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Suppose I have surface A in contact with surface B, if I apply Fourier's law of heat transfer, which $K$ should I use, $K_a$ or $K_b$?

Essentially asking whether the same block of material heats faster in 300 degree water or 300 degree air or the same.

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2 Answers 2

up vote 1 down vote accepted

I'm going to add some mathematical detail to what akhmeteli has said.

Let's restrict the discussion to one dimension with coordinate $x$, then Fourier's law in differential form says $$ q(x) = -k(x) T'(x) $$ where $q(x)$ is the local heat flux, $k(x)$ is the conductivity, and $T(x)$ is the temperature gradient. Notice that Fourier's law show that that a given point, the derivative of the temperature is important, but derivatives of a function depend on the value of that function in a neighborhood of that point, not just the value of the function at that particular point. Therefore, the (not entirely explicit) answer to your question is that you need both $k$'s at a point where two materials with different $k$ are in contact. Now let's see the math.

If you are looking at a point $x_0$ at which two materials with different conductivities are joined, (say $k_a$ corresponds to $x<x_0$ and $k_b$ corresponds to $x>x_0$, then $k(x)$ has a jump discontinuity that can be written with the use of the Heaviside step function $\theta(x)$; $$ k(x) = (k_b-k_a)\theta(x-x_0) + k_a $$ Which results in the following differential equation: $$ q(x) = -[(k_b-k_a)\theta(x-x_0) + k_a] T'(x) $$ Which you can attempt to solve in a given case. For example, let's consider a steady-state system in which $q(x) = q_0$ is a constant and for which we want to determine the temperature gradient. Let's suppose that this system consists of metal bars joined at the point $x_0$ and whose endpoints are located at $x_0-L$ and $x_0+L$ respectively. Additionally, we assume that these other two endpoints are kept at a temperature $T_0$ In this case, the differential equation we would want to solve for $T(x)$ is $$ q_0 = -[(k_b-k_a)\theta(x-x_0) + k_a] T'(x) $$ with the boundary data $$ T(x_0-L) = T_0,\qquad T(x_0+L) = T_0 $$ The differential equation we want to solve can be rewritten as a set of two equations, one for $x<x_0$ and another for $x>x_0$; $$ q_0 = -k_a T_a'(x), \qquad q_0 = -k_b T_b'(x) $$ The general solutions are $$ T_a(x) = T_0-\frac{q_0}{k_a} [x-(x_0-L)], \qquad T_b(x) = T_0-\frac{q_0}{k_b} [x-(x_0+L)] $$ and the temperature everywhere except at $x=x_0$ can be written as $$ T(x) = (T_b(x) - T_a(x))\theta(x-x_0) + T_a(x) $$ In particular, notice that there is a jump discontinuity in the temperature at $x=x_0$; $$ T_b(x_0) -T_a(x_0) = q_0 L\left(\frac{1}{k_b}-\frac{1}{k_a}\right) $$ and this discontinuity depends on both $k$ values, not just the value on a particular side. Note further that if $k_a = k_b$, the the discontinuity disappears as you might intuitively expect!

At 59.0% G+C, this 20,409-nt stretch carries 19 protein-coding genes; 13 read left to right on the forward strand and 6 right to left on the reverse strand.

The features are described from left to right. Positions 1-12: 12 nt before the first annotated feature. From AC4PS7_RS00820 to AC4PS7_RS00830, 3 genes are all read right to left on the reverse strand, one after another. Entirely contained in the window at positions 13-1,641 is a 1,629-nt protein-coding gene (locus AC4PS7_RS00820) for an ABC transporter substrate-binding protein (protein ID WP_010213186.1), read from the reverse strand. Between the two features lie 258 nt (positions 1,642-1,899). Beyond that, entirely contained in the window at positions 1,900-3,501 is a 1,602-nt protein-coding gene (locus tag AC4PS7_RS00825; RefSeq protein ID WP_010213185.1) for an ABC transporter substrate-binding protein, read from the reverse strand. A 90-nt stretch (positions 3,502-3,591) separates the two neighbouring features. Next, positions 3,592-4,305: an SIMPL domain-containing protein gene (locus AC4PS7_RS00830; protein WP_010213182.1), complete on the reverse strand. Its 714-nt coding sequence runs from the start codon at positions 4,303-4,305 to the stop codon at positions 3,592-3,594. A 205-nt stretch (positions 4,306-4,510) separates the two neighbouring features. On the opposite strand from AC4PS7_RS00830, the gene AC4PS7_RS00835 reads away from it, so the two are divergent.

Hope that helps! Let me know of any typos.


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Thank you a lot for the effort as well as quality. –  user20518 Feb 4 '13 at 1:21
No problem @mezhang. I think this is a great question that should get more attention to be honest. It was also educational for me! –  joshphysics Feb 4 '13 at 2:06

You should use the Fourier law in its differential form and use the actual temperature in each point. In your case, it is not important that temperature, strictly speaking, is not unambiguously defined at the contact surface (initially). You can still solve the equation of heat transfer (using distributions).

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